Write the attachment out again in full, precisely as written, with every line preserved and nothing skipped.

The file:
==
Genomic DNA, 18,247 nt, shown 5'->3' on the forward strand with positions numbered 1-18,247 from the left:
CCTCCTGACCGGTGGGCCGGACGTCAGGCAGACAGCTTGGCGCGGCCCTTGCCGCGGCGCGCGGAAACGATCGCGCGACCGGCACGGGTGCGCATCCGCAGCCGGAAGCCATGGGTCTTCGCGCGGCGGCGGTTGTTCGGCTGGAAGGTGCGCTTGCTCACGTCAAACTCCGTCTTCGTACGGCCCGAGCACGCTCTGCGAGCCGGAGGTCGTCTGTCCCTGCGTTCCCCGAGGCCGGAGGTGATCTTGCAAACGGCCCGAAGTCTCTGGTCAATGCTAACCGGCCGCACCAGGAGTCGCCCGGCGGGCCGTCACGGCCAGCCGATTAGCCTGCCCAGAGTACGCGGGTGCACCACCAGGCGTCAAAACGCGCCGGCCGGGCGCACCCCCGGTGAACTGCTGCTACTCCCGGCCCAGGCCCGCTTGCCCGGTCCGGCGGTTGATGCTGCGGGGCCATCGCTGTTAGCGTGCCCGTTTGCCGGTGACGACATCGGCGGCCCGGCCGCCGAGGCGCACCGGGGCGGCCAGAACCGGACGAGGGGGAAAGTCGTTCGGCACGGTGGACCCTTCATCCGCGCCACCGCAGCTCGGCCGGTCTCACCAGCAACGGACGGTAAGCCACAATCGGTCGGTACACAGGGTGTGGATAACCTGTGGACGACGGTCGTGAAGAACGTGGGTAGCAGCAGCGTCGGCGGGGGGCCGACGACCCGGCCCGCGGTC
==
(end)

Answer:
Genomic DNA, 18,247 nt, shown 5'->3' on the forward strand with positions numbered 1-18,247 from the left:
CCTCCTGACCGGTGGGCCGGACGTCAGGCAGACAGCTTGGCGCGGCCCTTGCCGCGGCGCGCGGAAACGATCGCGCGACCGGCACGGGTGCGCATCCGCAGCCGGAAGCCATGGGTCTTCGCGCGGCGGCGGTTGTTCGGCTGGAAGGTGCGCTTGCTCACGTCAAACTCCGTCTTCGTACGGCCCGAGCACGCTCTGCGAGCCGGAGGTCGTCTGTCCCTGCGTTCCCCGAGGCCGGAGGTGATCTTGCAAACGGCCCGAAGTCTCTGGTCAATGCTAACCGGCCGCACCAGGAGTCGCCCGGCGGGCCGTCACGGCCAGCCGATTAGCCTGCCCAGAGTACGCGGGTGCACCACCAGGCGTCAAAACGCGCCGGCCGGGCGCACCCCCGGTGAACTGCTGCTACTCCCGGCCCAGGCCCGCTTGCCCGGTCCGGCGGTTGATGCTGCGGGGCCATCGCTGTTAGCGTGCCCGTTTGCCGGTGACGACATCGGCGGCCCGGCCGCCGAGGCGCACCGGGGCGGCCAGAACCGGACGAGGGGGAAAGTCGTTCGGCACGGTGGACCCTTCATCCGCGCCACCGCAGCTCGGCCGGTCTCACCAGCAACGGACGGTAAGCCACAATCGGTCGGTACACAGGGTGTGGATAACCTGTGGACGACGGTCGTGAAGAACGTGGGTAGCAGCAGCGTCGGCGGGGGGCCGACGACCCGGCCCGCGGTC